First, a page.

Within the by-election’s campaign yak-o-sphere, large-scale re-zoning gets a lot of air time.  Here are two thoughts on the expected push-back.  Both point to a powerful hot button, and make me wonder what the candidates are up to. Perhaps re-zoning at large scale platform planks are simply trial balloons, leading to poll-by-poll analysis of the by-election vote to see where and how party support has changed.  And whether anyone will make the big plunge in 2018.
First is UBC Prof. Thomas Davidoff in a letter to City Council about the upcoming small Ryerson development proposal and the ensuing big debate. Hinthe’s in favour.  Along the way, he tackles the big political boogeyman — local residents fearful of reduced property values. As we all know, it is a long-standing tradition for neighbourhoods to be fearful of any change. It might chop potential capital gains.

DavidoffCertain groups protest that property values will be destroyed by the new development. I have seen no evidence in support of that claim. The new community centre and open space will be a positive amenity that will enhance property values. . . .
. . . The neighbors of Ryerson are in an extraordinarily good position to absorb any damage that hypothetically might be done to property values, as each of the single family neighbors is sitting on millions of dollars of housing wealth. (That housing wealth would be greatly enhanced if the entire neighbourhood were brought up to an urban density, rather than the antiquated suburban density that prevails in the neighbourhood due to current zoning.)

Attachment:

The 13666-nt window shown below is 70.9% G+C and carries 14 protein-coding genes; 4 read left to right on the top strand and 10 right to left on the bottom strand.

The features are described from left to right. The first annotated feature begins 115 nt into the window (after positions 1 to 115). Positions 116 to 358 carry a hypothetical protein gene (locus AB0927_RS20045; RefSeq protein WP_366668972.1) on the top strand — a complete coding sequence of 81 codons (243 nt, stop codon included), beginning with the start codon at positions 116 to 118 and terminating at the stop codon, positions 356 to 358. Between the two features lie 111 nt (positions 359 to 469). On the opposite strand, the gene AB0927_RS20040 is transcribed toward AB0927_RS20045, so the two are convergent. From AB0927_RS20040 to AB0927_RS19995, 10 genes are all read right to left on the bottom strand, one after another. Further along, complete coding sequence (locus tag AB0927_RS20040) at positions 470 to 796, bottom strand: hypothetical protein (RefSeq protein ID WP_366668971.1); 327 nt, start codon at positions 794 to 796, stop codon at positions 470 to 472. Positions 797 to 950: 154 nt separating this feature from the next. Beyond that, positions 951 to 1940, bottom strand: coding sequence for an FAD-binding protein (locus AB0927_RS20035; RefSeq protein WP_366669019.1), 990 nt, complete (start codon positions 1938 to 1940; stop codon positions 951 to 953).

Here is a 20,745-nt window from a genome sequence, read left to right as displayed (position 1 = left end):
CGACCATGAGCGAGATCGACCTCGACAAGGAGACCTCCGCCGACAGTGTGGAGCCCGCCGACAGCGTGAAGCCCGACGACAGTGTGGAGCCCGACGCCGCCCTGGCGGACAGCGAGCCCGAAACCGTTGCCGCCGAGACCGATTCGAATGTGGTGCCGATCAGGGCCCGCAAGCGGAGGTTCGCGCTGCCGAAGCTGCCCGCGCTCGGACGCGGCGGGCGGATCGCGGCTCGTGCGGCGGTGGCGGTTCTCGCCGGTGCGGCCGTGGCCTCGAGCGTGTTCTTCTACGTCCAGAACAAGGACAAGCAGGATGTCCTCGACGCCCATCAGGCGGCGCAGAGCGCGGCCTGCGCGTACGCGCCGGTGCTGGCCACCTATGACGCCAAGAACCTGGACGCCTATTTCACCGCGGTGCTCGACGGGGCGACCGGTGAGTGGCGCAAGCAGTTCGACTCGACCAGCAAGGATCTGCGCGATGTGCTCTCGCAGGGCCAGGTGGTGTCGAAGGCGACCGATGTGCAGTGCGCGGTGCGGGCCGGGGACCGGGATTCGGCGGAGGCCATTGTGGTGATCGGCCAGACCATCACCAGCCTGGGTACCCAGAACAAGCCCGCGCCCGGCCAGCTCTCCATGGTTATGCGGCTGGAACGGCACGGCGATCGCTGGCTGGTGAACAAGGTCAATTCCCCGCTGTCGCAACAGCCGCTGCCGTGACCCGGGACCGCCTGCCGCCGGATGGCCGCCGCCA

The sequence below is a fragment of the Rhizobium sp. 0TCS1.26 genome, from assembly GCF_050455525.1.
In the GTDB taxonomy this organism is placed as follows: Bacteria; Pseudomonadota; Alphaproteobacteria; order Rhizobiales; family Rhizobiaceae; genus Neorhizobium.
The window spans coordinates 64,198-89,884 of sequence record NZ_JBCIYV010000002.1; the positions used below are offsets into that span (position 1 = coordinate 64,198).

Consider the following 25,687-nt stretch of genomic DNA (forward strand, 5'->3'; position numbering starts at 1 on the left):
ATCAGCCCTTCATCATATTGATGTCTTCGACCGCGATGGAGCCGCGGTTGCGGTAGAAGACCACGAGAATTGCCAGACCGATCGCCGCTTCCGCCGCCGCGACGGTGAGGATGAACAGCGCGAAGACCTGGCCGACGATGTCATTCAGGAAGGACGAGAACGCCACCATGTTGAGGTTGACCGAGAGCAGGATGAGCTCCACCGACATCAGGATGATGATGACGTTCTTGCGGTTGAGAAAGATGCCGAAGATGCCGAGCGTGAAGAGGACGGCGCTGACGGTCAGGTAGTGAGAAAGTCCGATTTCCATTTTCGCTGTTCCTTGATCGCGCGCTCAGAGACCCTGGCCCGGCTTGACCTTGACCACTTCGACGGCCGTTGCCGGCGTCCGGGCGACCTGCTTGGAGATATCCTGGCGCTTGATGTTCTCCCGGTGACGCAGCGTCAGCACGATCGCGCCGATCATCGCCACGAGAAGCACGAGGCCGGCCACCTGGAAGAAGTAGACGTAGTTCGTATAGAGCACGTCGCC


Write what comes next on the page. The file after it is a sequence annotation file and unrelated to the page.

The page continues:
[Ed:  hopefully PT’s readers can see the full text of the letter.  It’s published on the GooglePlex of products, in Google Docs, and seems to be somewhat in the clear.]
Here’s another look at this issue, from none other than PT’s founder, Gordon Price, in November 2014.  The focus may have changed somewhat, from heritage home policies to large-scale high-density re-zoning. But the big question to aspiring public servants and their political parties remains the same:

It’s basically the same question with respect to affordability:
Are you willing to bring in any policy that would, by design or result, negatively affect existing property values?
Because if you’re not, how can you address affordability generally – that is, beyond targeted non-market projects or special programs for rental housing?  If existing values don’t fall, won’t all new housing be just as expensive as determined by the market if not by the higher costs of new development?
Since it comes down to voters, not abstract questions, will you tell the couple above that their loss of half a million justifies your interventions for the greater long-term good?  That they should be happy with the incredible increase they’ve seen on their house, not the relatively minor loss.
And if you can’t, why should the rest of us believe that you intend to do anything that would bring down values enough to make this city ‘affordable’?

 

Comments

  1. This is why I’m very glad they at least removed the threat of de-densification which was being proposed as a ‘stick’ to prevent demolition.
    https://www.biv.com/article/2017/1/character-house-plan-penalizes-future-trying-prese/
    Adding carrots to give people alternatives to be more creative with their land (maybe with a maximum FSR/Unit to cap ‘monster houses’ that aren’t multifamily) seems like a better option.
    Rezoning to allow more density (with further bonuses if you do keep) seems the best option of all to keep old AND allow new.

    1. I’ve never been especially bothered by very large homes.
      For one, they could be converted to multifamily post-planning reform without actually having to tear them down!

      1. Really, full time? Or just students here for a couple of years babysitting their dad’s real estate investment? The West Side has been so hollowed out I’m not inclined to give any credence to complaints about density. And those are protesting are probably only a few years from shuffling off their mortal coil and having their kids cashout their lottery ticket lot.